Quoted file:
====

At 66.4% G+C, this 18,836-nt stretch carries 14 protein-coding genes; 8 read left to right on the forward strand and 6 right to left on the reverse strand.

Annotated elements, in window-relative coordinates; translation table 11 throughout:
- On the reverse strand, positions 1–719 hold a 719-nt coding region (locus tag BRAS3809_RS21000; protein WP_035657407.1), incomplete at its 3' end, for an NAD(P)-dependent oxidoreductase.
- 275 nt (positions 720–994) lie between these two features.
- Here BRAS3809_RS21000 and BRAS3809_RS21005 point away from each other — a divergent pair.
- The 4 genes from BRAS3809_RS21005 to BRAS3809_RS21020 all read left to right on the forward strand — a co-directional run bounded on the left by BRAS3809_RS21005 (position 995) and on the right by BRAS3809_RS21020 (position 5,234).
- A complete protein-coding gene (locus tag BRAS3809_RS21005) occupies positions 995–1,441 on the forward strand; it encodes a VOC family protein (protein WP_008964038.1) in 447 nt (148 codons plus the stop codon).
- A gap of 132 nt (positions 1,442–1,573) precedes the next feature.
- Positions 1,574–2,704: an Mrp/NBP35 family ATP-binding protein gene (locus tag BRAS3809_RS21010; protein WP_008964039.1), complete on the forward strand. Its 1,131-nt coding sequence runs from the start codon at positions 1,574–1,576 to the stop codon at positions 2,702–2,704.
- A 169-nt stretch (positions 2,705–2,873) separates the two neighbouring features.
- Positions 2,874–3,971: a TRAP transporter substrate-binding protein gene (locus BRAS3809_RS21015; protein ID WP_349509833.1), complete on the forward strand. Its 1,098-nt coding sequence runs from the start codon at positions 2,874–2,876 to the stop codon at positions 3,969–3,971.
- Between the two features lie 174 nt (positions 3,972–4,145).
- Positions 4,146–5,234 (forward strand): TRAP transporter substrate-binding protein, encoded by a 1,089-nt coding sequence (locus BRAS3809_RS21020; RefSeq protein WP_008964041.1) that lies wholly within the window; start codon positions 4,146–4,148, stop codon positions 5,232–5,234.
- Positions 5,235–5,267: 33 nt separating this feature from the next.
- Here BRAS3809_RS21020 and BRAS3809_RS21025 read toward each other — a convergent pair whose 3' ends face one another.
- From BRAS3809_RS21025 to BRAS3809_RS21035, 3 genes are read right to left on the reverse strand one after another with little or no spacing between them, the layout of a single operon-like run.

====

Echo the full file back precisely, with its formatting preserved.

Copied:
At 66.4% G+C, this 18,836-nt stretch carries 14 protein-coding genes; 8 read left to right on the forward strand and 6 right to left on the reverse strand.

Annotated elements, in window-relative coordinates; translation table 11 throughout:
- On the reverse strand, positions 1–719 hold a 719-nt coding region (locus tag BRAS3809_RS21000; protein WP_035657407.1), incomplete at its 3' end, for an NAD(P)-dependent oxidoreductase.
- 275 nt (positions 720–994) lie between these two features.
- Here BRAS3809_RS21000 and BRAS3809_RS21005 point away from each other — a divergent pair.
- The 4 genes from BRAS3809_RS21005 to BRAS3809_RS21020 all read left to right on the forward strand — a co-directional run bounded on the left by BRAS3809_RS21005 (position 995) and on the right by BRAS3809_RS21020 (position 5,234).
- A complete protein-coding gene (locus tag BRAS3809_RS21005) occupies positions 995–1,441 on the forward strand; it encodes a VOC family protein (protein WP_008964038.1) in 447 nt (148 codons plus the stop codon).
- A gap of 132 nt (positions 1,442–1,573) precedes the next feature.
- Positions 1,574–2,704: an Mrp/NBP35 family ATP-binding protein gene (locus tag BRAS3809_RS21010; protein WP_008964039.1), complete on the forward strand. Its 1,131-nt coding sequence runs from the start codon at positions 1,574–1,576 to the stop codon at positions 2,702–2,704.
- A 169-nt stretch (positions 2,705–2,873) separates the two neighbouring features.
- Positions 2,874–3,971: a TRAP transporter substrate-binding protein gene (locus BRAS3809_RS21015; protein ID WP_349509833.1), complete on the forward strand. Its 1,098-nt coding sequence runs from the start codon at positions 2,874–2,876 to the stop codon at positions 3,969–3,971.
- Between the two features lie 174 nt (positions 3,972–4,145).
- Positions 4,146–5,234 (forward strand): TRAP transporter substrate-binding protein, encoded by a 1,089-nt coding sequence (locus BRAS3809_RS21020; RefSeq protein WP_008964041.1) that lies wholly within the window; start codon positions 4,146–4,148, stop codon positions 5,232–5,234.
- Positions 5,235–5,267: 33 nt separating this feature from the next.
- Here BRAS3809_RS21020 and BRAS3809_RS21025 read toward each other — a convergent pair whose 3' ends face one another.
- From BRAS3809_RS21025 to BRAS3809_RS21035, 3 genes are read right to left on the reverse strand one after another with little or no spacing between them, the layout of a single operon-like run.